Season of Creation Begins with World Day of Prayer for the Care of Creation In 2015 Pope Francis asked Catholics to join with the Orthodox Church to celebrate the World Day of Prayer for the Care of Creation. A number of other Christian churches had already joined them in it for a number of years. Now the World Day of Prayer for the Care of Creation is an annual event in the Catholic Church too. In fact Pope Francis and Ecumenical Patriarch Bartholomew joined together to make this statement for 2017. As Pope Francis explains, it is a “significant occasion for prayer, reflection, conversion and the adoption of appropriate lifestyles.” Read his message for the World Day of Prayer for the Care of Creation here. Celebrated on 1 September, the World Day of Prayer for the Care of Creation now marks the beginning of the Season of Creation. A Catholic Season of Creation The idea of celebrating a Season of Creation began in the Lutheran Church in Adelaide, Australia in 2000. Now many different churches all over the world take part. In 2016 the Catholic Church joined in. The season embraces the four Sundays of September before the Feast of St Francis of Assisi – 4 October. Norman Habel explains: “The season of Creation offers an opportunity for churches to introduce new visual elements into their worship and to be ecumenical and connected with creation in a particular context.” Read more about the history of the Season of Creation here. 2017 Catholic Resources Year A The Columban Mission Institute’s Centre for Peace, Ecology and Justice provides excellent resources for the Season of Creation for Catholic congregations and schools. They include prayer, reflection and action ideas and are linked to the readings in the Catholic lectionary. Download their resources here. 2016 Catholic Resources Year C Download Catholic resources for the Season of Creation 2016 here. More on Catholic Teaching Find out more about Catholic teaching on integral ecology here. Learn about Pope Francis’ encyclical Laudato Si’ on the care of our common home here. Watch Pope Francis’ Video Pope Francis invites us to pray for the care of creation on 1 September and to take action during the Season of Creation. What action will you take between 1 September and 4 October?
#TeamRefugees at Rio Did you know that a team composed of refugees is competing at the Rio Olympics? With no country to call home they are #TeamRefugees. Read Pope Francis’ letter of support here. Can Sport Contribute to World Peace? In August Pope Francis asks us to pray that sports may be an opportunity for friendly encounters between peoples and may contribute to peace in the world. Watch his video message:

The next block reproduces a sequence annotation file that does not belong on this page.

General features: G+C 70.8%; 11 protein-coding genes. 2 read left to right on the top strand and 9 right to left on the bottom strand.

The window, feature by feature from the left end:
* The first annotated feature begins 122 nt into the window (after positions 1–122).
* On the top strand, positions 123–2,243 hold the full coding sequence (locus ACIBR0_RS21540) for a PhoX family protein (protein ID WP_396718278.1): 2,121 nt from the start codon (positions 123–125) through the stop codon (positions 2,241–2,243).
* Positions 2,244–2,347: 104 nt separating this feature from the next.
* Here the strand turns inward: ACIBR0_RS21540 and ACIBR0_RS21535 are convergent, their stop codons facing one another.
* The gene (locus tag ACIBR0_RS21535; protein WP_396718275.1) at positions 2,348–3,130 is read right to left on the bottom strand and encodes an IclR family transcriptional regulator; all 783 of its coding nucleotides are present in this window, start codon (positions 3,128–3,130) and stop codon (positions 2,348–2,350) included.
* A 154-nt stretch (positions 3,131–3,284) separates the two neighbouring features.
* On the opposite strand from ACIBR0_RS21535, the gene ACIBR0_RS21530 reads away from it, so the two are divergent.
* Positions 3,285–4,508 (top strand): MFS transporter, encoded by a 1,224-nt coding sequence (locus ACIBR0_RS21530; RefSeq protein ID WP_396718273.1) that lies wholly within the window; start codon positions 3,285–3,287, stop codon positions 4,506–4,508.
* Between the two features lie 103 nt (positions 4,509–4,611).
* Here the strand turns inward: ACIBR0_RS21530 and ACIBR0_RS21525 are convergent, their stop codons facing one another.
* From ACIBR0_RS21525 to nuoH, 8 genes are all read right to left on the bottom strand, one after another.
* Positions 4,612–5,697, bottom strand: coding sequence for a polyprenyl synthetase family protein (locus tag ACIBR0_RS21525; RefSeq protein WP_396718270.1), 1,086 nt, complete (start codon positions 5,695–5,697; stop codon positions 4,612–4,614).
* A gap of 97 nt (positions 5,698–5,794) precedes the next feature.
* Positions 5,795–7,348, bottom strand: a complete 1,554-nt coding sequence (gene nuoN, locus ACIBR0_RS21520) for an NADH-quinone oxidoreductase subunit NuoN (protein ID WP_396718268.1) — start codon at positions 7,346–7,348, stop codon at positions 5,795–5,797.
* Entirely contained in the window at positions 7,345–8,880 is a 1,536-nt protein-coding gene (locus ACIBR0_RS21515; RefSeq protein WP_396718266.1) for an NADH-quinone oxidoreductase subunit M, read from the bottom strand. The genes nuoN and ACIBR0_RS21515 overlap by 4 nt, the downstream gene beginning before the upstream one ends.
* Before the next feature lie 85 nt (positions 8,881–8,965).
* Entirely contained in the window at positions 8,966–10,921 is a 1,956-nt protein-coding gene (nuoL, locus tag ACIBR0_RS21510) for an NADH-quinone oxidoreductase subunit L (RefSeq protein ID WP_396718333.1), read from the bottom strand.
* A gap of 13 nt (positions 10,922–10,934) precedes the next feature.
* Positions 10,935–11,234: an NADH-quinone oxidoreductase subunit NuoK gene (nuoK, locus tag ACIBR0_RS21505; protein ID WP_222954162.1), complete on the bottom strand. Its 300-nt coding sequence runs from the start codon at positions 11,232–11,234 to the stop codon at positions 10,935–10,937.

The Feast of the Epiphany occurs on 3 January, just a couple of days after the World Day of Peace. Pope Francis’ World Day of Peace Message for 2016 is titled Overcome Indifference and Win Peace. Reflecting on this Message, and on the Feast of the Epiphany, it seems to me that the Magi offer us three lessons for the New Year. They noticed God’s action, they looked into the meaning of events, and they responded by taking another path. Listen to the podcast or read the text below. 1. Notice God’s Action in the World The Magi saw a new light and followed it. Their first lesson for us is that they noticed. Amid the whirl of events and information, how good have we been at noticing? Have we really noticed the suffering and the hopes of others? Right now there seem to be natural disasters – or perhaps not so entirely natural ones – all around the world. Which of these caught our attention? The suffering and hopes of the people we know, or who seem the most like ourselves, can feel more concrete, more immediate and real to us than the suffering and hopes of people we don’t know and who seem not to be like ourselves. Think too of the differing international responses to acts of terror in Europe and in Africa and in the Middle East during 2015. Pope Francis points to this as a failure to understand that we are one human family. In his World Day of Peace Message he calls it a failure of solidarity, and of fraternity. Francis laments the globalization of indifference and wants to shake us out of indifference to others. He stresses that personal dignity and interpersonal relationships are what make us human beings made in the image and likeness of God. Solidarity is not just a matter of recognizing similarities with those whom we don’t immediately see as being like us. It also asks us to love others as others – to embrace, accept and be enriched by their very otherness. The three persons of the Trinity – in whose likeness we are made – enjoy a relationship of unity, mutuality and reciprocity, not just sameness. Our solidarity can’t be an excuse for reducing others to being just like us. The birth that drew the attention of the Magi is an event that happened in time, but it is not just something that happened in the past. Jesus is born every day. God is actively present in the people, places and events of our world every day. The challenge is to have eyes to see. Can we learn to be more like the Magi and notice the guiding star when it appears in our lives? 2. Seek the Meaning of Events The Magi didn’t simply take in the presence of the new star as information – they set off on a quest to find out more. The second lesson of the Magi is that they looked into the meaning of events. Today so much information is available to us so instantly that it can be overwhelming and paralyzing. Knowing more doesn’t automatically translate into caring more. Pope Francis says in his World Day of Peace Message: “Some people are well-informed; they listen to the radio, read the newspapers or watch television, but they do so mechanically and without engagement. They are vaguely aware of the tragedies afflicting humanity, but they have no sense of involvement or compassion. Theirs is the attitude of those who know, but keep their gaze, their thoughts and their actions focused on themselves. Sadly, it must be said that today’s information explosion does not of itself lead to an increased concern for other people’s problems, which demands openness and a sense of solidarity. Indeed, the information glut can numb people’s sensibilities and to some degree downplay the gravity of the problems.” (n 3) Pope Francis urges us to engage with the information available to us and to ask questions of reality. It is easier to blame people for their own suffering, or to simply accept it as a fact, than to ask why it is so. This is another form of indifference that Francis criticizes. It is linked to what he calls an “indifference to God.” Francis says that we “… think that we are the source and creator of ourselves, our lives and society. We feel self-sufficient, prepared not only to find a substitute for God but to do completely without [God]. As a consequence, we feel that we owe nothing to anyone but ourselves, and we claim only rights.” (n 3) Pope Francis reminds us that this common way of thinking is actually a misunderstanding of what it is to be human. We are not self-made and independent. We are all creatures and we are interdependent – we are all in this together. We are children of the one God, sisters and brothers to one another, related to the whole of God’s creation. We are responsible for each other and for the care of creation. This understanding shapes our interpretation of the meaning of events. The image of Aylan Kurdi’s tiny lifeless body on a beach was not just information, it resonated around the world as a call to action. We understood in that moment that our humanity as well as the very lives of asylum seekers was at stake. Of course there had been many images before of people seeking asylum who had lost their lives in the quest for safety and freedom. In his poem The Journey of the Magi, TS Elliot speaks of returning to the same place, and seeing it for the first time. Epiphany can happen any day. 3. Respond by Taking a New Path The Magi noticed the star, they set out to find out more, and after they saw the Child, they returned home by another path. The third lesson of the Magi is that they responded by choosing another path. Indifference to God, […]